Message from Sven Moos, Chair of Trustees

2017 was a year of significant change for the AAT, its supporters and benefactors. Firstly, I would like to give my thanks and that of the trustees to Anna Martin, long-standing Executive Director of the AAT who stepped down in spring 2017 to pursue her career elsewhere. We wish her well and every success in her new role.

Nick Fisher, who has been an unwavering and generous supporter of the AAT for many, many years stood down as trustee in spring 2017. The trustees would like to thank Nick for his service and his generous and ongoing contributions to the AAT as trustee and as a volunteer contributor to the organisation. While we lose Nick as a trustee, we hope to be able to continue to count on Nick as a volunteer and supporter.

Professor Edward Gordon-Smith has stepped down as Chair of the AAT. I don’t know where to begin with my thanks. Ted was a founder trustee of the AAT’s precursor charity, the Marrow Environment Fund, some three decades ago. He has been a trustee for all that time, unwaveringly dedicating not only his professional career at St. George’s Hospital to fighting aplastic anaemia and associated bone marrow failure diseases, but also generously devoting his own time and efforts to fundraising, helping, explaining, caring and being there for all those who are afflicted and affected. His unparalleled personal commitment and wholeheartedness can only serve as an example to us all. Ted remains as trustee, for which we are hugely grateful. I know, that I speak for all of us at the AAT, when I say that without Ted the AAT would not be here today and we all owe a deep debt of gratitude to him for his dedication and support. Thank you!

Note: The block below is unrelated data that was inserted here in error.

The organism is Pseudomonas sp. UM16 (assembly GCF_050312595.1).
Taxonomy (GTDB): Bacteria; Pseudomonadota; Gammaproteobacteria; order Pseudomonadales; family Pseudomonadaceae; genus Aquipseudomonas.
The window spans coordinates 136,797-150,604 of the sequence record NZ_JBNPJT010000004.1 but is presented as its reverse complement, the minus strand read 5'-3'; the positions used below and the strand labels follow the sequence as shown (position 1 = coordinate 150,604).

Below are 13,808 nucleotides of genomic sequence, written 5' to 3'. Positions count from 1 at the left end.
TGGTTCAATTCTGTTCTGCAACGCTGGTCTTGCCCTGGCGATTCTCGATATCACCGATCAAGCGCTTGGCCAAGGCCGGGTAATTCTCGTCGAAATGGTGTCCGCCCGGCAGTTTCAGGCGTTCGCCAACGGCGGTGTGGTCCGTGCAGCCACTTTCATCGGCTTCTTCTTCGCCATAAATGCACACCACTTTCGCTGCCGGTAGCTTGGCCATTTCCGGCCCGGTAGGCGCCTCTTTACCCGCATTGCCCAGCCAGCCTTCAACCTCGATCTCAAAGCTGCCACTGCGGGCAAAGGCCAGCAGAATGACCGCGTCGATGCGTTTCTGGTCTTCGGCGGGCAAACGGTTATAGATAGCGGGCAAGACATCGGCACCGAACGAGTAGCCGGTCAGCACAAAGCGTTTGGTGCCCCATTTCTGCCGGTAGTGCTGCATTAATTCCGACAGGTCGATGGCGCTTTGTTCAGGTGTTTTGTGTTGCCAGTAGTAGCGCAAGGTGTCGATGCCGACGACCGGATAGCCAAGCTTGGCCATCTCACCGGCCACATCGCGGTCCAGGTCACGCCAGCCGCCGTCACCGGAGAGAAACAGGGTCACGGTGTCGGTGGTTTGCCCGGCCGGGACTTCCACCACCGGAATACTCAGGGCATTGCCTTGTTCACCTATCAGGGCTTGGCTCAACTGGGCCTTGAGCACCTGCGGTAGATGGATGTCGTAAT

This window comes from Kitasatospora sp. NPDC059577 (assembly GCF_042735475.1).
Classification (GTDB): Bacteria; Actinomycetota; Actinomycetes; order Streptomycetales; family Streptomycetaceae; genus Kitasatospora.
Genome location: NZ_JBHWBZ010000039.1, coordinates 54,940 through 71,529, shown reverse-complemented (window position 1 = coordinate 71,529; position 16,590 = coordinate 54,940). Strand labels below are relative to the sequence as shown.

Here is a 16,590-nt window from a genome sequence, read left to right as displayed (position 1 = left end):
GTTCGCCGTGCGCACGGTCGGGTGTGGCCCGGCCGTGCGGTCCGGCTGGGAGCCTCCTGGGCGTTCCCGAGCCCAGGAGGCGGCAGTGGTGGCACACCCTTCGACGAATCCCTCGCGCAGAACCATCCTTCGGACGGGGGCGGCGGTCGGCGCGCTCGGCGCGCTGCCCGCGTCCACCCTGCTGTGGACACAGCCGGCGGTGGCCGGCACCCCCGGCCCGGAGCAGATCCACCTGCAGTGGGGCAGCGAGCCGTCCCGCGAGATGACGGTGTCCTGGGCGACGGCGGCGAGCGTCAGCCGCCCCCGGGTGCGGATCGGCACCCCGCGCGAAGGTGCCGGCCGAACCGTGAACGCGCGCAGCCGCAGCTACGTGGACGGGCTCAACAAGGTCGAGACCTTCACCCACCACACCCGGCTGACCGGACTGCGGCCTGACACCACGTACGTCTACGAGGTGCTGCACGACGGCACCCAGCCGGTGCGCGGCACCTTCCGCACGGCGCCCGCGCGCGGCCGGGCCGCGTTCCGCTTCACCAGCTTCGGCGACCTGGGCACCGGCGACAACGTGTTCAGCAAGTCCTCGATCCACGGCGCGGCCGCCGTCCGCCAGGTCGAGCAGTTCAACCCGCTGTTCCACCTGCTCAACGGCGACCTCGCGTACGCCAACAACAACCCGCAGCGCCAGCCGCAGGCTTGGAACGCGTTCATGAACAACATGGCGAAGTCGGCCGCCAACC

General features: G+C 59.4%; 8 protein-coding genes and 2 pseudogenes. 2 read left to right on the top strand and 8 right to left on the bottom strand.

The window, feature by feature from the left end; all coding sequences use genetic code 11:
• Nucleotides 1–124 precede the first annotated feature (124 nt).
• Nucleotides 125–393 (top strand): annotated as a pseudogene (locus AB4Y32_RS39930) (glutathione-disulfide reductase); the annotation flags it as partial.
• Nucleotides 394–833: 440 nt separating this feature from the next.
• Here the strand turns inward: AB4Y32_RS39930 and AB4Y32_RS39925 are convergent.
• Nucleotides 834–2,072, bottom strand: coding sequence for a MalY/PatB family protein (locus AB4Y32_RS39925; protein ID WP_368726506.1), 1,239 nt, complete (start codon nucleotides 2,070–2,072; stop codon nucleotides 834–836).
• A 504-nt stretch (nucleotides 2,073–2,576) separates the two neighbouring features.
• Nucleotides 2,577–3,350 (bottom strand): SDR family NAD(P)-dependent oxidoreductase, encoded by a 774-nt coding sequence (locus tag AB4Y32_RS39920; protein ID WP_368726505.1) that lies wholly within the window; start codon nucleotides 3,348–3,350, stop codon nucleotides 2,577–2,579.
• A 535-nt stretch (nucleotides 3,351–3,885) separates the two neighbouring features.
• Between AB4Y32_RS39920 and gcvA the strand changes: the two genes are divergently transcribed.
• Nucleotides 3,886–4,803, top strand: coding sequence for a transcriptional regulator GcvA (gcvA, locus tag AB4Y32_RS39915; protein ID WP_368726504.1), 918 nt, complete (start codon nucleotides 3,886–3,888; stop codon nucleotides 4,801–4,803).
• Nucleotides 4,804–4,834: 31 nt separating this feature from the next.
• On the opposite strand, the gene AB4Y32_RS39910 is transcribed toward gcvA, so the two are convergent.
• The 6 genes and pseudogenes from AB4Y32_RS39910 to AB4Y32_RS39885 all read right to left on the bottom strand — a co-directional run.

Special thanks go also to Heather Wood and Bryony Partridge. Heather has been enormously generous in supporting the trustees with her vast experience in charity administration. She has helped to steer us through the increased complexity and legislation as it affects the AAT as well as being instrumental in finding our new CEO and supporting the board in so many ways. Thank you, Heather! Bryony, our AAT Patient Support Group Coordinator has played a key role in ensuring that the AAT maintained its operations after Anna’s departure and has done a great job in taking on additional tasks to ensure that both the trust and PSG were able to continue to function as well as they did.

New trustees have joined the board. We welcomed Professor Ghulam Mufti and Professor Judith Marsh to the board of trustees in 2017. Ghulam is Head of the Department of Haematological Medicine at Guy’s, King’s and St Thomas’s hospitals, King’s College London, with a team of 13 professors, 6 senior lecturers/lecturers and approximately 100 research staff. He is the Clinical Director of Laboratories Sciences and a non-executive director of King’s College Hospital NHS Foundation Trust. Judith, of course, re-joins the trust’s board after a three-year break from the role after originally being one of the very long-standing trustees of the AAT. Judith is a Professor of Clinical Haematology and Consultant Haematologist with specialist interest in aplastic anaemia disorders, chairs the writing board for British Committee for Standards in Haematology, is Chairman of the European Blood and Marrow Transplant (EBMT) Severe Aplastic Anaemia Working Party and a member of the CIBMTR for International Affairs. We count ourselves enormously fortunate and honoured to be able to welcome two such eminent clinicians to the board of trustees. Welcome (back), Judith and Ghulam!